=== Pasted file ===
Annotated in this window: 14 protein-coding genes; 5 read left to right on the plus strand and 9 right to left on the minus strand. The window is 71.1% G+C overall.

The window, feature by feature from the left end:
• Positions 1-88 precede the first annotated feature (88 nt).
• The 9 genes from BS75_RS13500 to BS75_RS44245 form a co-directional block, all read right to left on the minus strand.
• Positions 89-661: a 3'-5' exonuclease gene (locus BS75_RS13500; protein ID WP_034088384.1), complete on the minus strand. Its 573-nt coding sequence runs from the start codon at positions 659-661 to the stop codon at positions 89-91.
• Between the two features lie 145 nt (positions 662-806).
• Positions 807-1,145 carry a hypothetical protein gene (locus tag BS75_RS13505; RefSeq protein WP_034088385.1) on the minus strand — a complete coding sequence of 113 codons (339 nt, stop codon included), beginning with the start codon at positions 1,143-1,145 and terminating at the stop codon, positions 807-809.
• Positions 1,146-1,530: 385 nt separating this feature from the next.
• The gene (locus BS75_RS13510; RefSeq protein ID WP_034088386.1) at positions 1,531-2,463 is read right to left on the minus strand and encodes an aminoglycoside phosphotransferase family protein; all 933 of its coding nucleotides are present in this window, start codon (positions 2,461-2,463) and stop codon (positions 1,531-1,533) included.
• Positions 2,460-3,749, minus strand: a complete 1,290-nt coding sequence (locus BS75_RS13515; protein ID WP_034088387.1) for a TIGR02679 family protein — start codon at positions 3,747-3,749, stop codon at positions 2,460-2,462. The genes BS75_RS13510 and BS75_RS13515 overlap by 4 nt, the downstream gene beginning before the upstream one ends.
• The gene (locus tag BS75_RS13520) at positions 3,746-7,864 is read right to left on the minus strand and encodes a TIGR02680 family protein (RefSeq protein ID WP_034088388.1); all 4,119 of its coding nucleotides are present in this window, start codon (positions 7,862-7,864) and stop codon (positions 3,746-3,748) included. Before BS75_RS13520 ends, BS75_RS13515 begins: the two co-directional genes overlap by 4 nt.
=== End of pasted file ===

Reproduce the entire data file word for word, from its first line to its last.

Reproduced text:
Annotated in this window: 14 protein-coding genes; 5 read left to right on the plus strand and 9 right to left on the minus strand. The window is 71.1% G+C overall.

The window, feature by feature from the left end:
• Positions 1-88 precede the first annotated feature (88 nt).
• The 9 genes from BS75_RS13500 to BS75_RS44245 form a co-directional block, all read right to left on the minus strand.
• Positions 89-661: a 3'-5' exonuclease gene (locus BS75_RS13500; protein ID WP_034088384.1), complete on the minus strand. Its 573-nt coding sequence runs from the start codon at positions 659-661 to the stop codon at positions 89-91.
• Between the two features lie 145 nt (positions 662-806).
• Positions 807-1,145 carry a hypothetical protein gene (locus tag BS75_RS13505; RefSeq protein WP_034088385.1) on the minus strand — a complete coding sequence of 113 codons (339 nt, stop codon included), beginning with the start codon at positions 1,143-1,145 and terminating at the stop codon, positions 807-809.
• Positions 1,146-1,530: 385 nt separating this feature from the next.
• The gene (locus BS75_RS13510; RefSeq protein ID WP_034088386.1) at positions 1,531-2,463 is read right to left on the minus strand and encodes an aminoglycoside phosphotransferase family protein; all 933 of its coding nucleotides are present in this window, start codon (positions 2,461-2,463) and stop codon (positions 1,531-1,533) included.
• Positions 2,460-3,749, minus strand: a complete 1,290-nt coding sequence (locus BS75_RS13515; protein ID WP_034088387.1) for a TIGR02679 family protein — start codon at positions 3,747-3,749, stop codon at positions 2,460-2,462. The genes BS75_RS13510 and BS75_RS13515 overlap by 4 nt, the downstream gene beginning before the upstream one ends.
• The gene (locus tag BS75_RS13520) at positions 3,746-7,864 is read right to left on the minus strand and encodes a TIGR02680 family protein (RefSeq protein ID WP_034088388.1); all 4,119 of its coding nucleotides are present in this window, start codon (positions 7,862-7,864) and stop codon (positions 3,746-3,748) included. Before BS75_RS13520 ends, BS75_RS13515 begins: the two co-directional genes overlap by 4 nt.